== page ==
Episode 25 – Abbots Morton, Worcestershire

We travel this week to Abbots Morton, in the east of Worcestershire and close to the border with my home county of Warwickshire. The last time we were in Worcestershire we visited Abberton, and Abbots Morton is just a couple of miles north-east of there.

It is a quiet, picturesque, rural location, with a smattering of farms, houses, and a church. The name “Morton” comes from “More” meaning marshy, and “Tone” meaning settlement. And “Abbots” goes all the way back to the earliest records, when in 708 it was granted to the Abbey of Evesham (eve-sham).

Evesham Abbey

Evesham Abbey was a Benedictine Abbey, founded back in 701 about a hundred years after the Anglo-Saxons first began to convert to Christianity. It is said that the Bishop of Worcester had locked shackles round his feet and thrown the key into the River Avon at Evesham. Later, when he came to Rome, the key was found there in the body of a fish. The Bishop returned to Evesham and bought the land, then saw a vision of the Virgin Mary who urged him to found a monastery there.

Evesham was granted a lot of land all around the local area, including at Abbots Morton. In time the village’s manor house would become a country residence for the abbots.

In 1066 the Abbey still held onto the land, and it was home to nine households – a fairly small place – but it was worth quite a lot in tax. Most of the households were free, rather than in servitude to a lord. The name of the abbot then was Ethelwig, who became a counsellor to kings including Edward the Confessor, Harold, and William the Conqueror.

After Ethelwig died, Walter of Cerisy in Bayeux became the new abbot, and it was he who was in charge during the Domesday survey in 1086. The survey also shows that Odo of Bayeux, King William’s half-brother, had seized a lot of land from the abbey for himself during the Conquest.

During the thirteenth century there was a long dispute between the monks of Evesham Abbey and the bishops of Worcester. The bishops claimed jurisdiction over the abbey’s holdings, while the monks claimed that the deans of the area were biased against them. It seems the deans favoured the bishops, and were handing over the regular collections not to the abbey but to the bishops instead.

A resolution was made that the deans would now be subject to the abbey, and the abbey could remove them from office at any time. In addition, bishops and archdeacons of Worcester were now forbidden from all Evesham Abbey property, and could not be allowed in for any reason.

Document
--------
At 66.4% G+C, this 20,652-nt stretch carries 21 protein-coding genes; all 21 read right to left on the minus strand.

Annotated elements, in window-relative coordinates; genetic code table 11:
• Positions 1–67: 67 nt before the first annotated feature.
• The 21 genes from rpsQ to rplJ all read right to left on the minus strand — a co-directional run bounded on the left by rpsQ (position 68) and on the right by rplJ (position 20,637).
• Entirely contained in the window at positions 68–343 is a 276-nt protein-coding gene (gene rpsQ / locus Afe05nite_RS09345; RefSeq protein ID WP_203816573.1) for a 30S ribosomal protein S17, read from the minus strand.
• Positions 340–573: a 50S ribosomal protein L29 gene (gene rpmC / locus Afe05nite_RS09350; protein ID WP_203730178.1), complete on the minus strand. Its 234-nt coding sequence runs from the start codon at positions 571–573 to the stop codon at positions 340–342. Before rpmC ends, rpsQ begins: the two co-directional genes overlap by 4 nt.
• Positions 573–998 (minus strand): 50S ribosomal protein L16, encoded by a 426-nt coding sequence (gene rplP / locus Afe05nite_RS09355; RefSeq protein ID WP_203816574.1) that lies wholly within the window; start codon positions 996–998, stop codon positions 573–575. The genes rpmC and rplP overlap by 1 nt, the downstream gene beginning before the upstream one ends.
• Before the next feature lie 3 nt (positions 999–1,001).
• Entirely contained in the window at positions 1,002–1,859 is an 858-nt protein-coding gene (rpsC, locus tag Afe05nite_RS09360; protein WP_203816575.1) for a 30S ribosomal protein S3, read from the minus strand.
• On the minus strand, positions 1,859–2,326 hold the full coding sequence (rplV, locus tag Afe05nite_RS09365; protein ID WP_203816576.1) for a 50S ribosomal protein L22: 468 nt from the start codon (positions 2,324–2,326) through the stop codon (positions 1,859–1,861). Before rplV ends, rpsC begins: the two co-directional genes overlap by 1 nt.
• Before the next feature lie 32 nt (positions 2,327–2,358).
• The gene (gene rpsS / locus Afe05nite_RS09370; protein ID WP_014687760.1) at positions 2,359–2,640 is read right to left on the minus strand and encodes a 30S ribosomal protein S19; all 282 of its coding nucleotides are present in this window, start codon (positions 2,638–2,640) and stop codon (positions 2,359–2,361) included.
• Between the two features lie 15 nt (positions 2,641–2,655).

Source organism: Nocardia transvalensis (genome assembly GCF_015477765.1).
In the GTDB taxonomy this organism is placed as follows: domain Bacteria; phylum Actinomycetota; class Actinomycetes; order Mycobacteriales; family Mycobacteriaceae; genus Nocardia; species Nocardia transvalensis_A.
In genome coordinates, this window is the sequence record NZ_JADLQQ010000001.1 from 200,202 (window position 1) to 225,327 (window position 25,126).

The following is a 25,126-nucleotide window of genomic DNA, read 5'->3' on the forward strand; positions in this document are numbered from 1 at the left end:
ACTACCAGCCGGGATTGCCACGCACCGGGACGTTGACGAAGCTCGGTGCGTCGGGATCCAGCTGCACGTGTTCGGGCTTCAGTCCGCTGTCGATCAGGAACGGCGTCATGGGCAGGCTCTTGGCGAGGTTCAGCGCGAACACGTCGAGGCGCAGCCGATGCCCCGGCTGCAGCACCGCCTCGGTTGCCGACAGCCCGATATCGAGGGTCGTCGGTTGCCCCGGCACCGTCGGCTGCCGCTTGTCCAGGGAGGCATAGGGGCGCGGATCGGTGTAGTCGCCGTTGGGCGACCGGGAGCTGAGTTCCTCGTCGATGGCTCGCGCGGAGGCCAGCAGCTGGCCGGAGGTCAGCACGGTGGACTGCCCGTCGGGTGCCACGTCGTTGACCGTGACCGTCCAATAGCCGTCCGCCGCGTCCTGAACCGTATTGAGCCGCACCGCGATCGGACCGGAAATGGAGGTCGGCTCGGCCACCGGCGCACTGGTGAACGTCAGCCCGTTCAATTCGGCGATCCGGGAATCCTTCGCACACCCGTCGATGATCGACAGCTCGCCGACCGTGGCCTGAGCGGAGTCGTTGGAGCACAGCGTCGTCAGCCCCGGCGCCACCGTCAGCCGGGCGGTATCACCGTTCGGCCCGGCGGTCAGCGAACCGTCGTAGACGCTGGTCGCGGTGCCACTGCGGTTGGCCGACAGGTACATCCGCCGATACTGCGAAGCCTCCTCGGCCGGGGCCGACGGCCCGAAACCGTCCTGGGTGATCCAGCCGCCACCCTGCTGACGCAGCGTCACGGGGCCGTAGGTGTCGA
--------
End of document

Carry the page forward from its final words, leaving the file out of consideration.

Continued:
But in 1208 the legal process was halted due to a Papal Interdict over England. This was caused by the death of the Archbishop of Canterbury in 1205. The Canterbury monks had selected a successor from their own ranks, while King John selected someone else. Pope Innocent III disliked both candidates, and he arranged for his own choice, Stephen Langton, to be anointed archbishop in 1207.

John was fuming, and he threw out both the Canterbury monks and Langton. In response Innocent issued the interdict, and in 1212 commissioned the King of France to invade England and remove John from the throne. John was only saved by submitting to papal authority, and in 1214 the Interdict was lifted.

But the long period of Interdict had left the issue of the bishops’ authority over Evesham Abbey’s holdings at the bottom of the pile. It took until 1269 to finally resolve, and eventually the bishops would have authority over just one of Evesham Abbey’s villages – Abbots Morton.

After The Dissolution

The abbey of Evesham was dissolved in 1538, and its land passed into the ownership of the crown. King Henry VIII liberally distributed these lands to his favoured servants, and although it was difficult to trace I have found that Abbots Morton went to Sir Philip Hobby, a knight of Queen Catherine Parr. Catherine was Henry’s sixth wife, and the only one who would outlive him.